When I came back downstairs from the bathroom I finished making my tea. (I have a somewhat long and elaborate tea making process, involving loose leaf tea, small wicker baskets and various tea utensils. It is one of the highlights of my day and something I will soon write a full entry about, with pictures.)
While I made my tea, the Missionaries and I chit-chatted and got to know a bit about each other . Having served as a missionary myself, I knew this was routine. Before getting into anything deeper or gospel related, you first want to 'Build a Relationship of Trust' (or BRT.) This is an understandable and common sense approach to set the stage for telling someone you have important news about what happens after we die. If you are comfortable and familiar with a person you will be more likely to listen when they inform you that most of your core beliefs are mistaken.
Both Elders are from Utah county. Both have been on a mission for about 1 year. One of the missionaries is into art and design and seemed to really enjoy our house and all the art it contains. When he first came in he said something like "Whoa! This place is awesome!". The other missionary seemed a bit more bookish and reserved.
These two boys were pretty much opposite personalities. The artistically inclined fellow has a large build, brown hair and a loose, warm and informal manner.
The other missionary was very thin, almost frail, with red hair. His mannerisms were much more proper and somewhat shy. He has a lot of stereo-typically homosexual mannerisms, including a lisp. I would be the opposite of surprised if I one day found out he is gay. He seemed smarter than the brown haired missionary, but less likable. He had an up-tightness about him that was off-putting. (I'm not trying to put this kid down, just explain my impressions.)
(for the life of me I can't remember their names. I will call the artistically inclined, brown haired missionary Elder Brown, and the other one Elder Red)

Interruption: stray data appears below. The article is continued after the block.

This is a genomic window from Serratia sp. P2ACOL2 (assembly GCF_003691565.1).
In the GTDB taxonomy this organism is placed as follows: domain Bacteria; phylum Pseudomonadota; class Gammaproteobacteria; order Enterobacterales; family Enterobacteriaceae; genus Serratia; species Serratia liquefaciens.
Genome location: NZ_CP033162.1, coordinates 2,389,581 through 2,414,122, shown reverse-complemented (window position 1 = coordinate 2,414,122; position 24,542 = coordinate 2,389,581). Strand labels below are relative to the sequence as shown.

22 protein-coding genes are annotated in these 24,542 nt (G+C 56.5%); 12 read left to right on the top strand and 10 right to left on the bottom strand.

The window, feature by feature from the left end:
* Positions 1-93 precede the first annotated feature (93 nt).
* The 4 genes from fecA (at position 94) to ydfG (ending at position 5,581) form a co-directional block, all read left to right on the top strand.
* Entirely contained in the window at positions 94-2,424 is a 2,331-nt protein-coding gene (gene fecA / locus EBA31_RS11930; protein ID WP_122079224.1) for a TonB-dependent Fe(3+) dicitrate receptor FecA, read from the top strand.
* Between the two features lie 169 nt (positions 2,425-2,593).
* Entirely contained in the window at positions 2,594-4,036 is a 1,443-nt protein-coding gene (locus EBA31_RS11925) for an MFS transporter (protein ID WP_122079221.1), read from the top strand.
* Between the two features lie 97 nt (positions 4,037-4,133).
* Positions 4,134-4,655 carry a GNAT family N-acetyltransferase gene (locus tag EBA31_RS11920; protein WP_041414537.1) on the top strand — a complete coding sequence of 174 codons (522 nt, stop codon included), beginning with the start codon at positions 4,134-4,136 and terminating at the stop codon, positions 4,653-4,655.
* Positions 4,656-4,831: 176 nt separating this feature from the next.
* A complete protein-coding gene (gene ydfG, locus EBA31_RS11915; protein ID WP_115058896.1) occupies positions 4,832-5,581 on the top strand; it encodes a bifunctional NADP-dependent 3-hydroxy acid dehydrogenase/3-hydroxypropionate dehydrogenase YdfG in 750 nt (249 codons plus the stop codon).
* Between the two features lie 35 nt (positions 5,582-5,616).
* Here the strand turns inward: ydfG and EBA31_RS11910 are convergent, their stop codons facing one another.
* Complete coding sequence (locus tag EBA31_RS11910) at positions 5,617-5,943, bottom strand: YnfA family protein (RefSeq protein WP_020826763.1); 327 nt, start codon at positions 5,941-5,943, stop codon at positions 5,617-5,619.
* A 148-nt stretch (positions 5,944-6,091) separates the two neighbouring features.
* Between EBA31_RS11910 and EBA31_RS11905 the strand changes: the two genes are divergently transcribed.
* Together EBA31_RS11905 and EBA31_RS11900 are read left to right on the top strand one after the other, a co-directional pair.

Normally when I am around Missionaries, I tend to get good vibes. ( I am a big believer in vibes, though I don't necessarily think it is anything supernatural. Most likely it is based on Mirror Neurons and possibly even the different energy patterns which are emitted by different emotional states). However, I noticed from early on that these Elders didn't seem to emit the positive vibes I'm used to getting from Missionaries.
While talking to them about the art in my home I mentioned that while most was made by myself, some of it was made by my girlfriend, which led to us talking about Marissa and how I met her in Provo where she had attended Byu.
When I mentioned having met Marissa at Byu Elder Brown said something along the lines of "So I assume your girlfriend is Mormon as well?"
This question caught me off guard. What did they believe my relationship with the Church was? Did he mean, 'was she, like you, baptized in the Church but eventually left it?' or did he mean 'is she also an active believing Mormon, such as as yourself?' He seemed to mean the second. If so, where did this belief come from and what were they then doing here in the first place?
I explained to them that she had been baptized into the Church but was no longer a member, the same as myself.
They asked me about my current religious beliefs/practices which I told them about and they then asked what, if anything, had led me away from the Church, or if I had never been a devout member.
I explained how I had been very devout, had gone on a mission, but eventually left the Church in 2006 because of complications/contradictions within and surrounding church history and the Book of Mormon. I also told them about how for two years before I left the Church I still attended regularly because, while I no longer believed it was true, I wanted to believe it and was trying to reconcile my faith.
When I said the part about having spent a while being an active member with serious doubts Elder Red gave Elder Brown a glance that seemed to say "Sound familiar? I told you you will eventually leave the Church altogether if you keep it up with your doubts."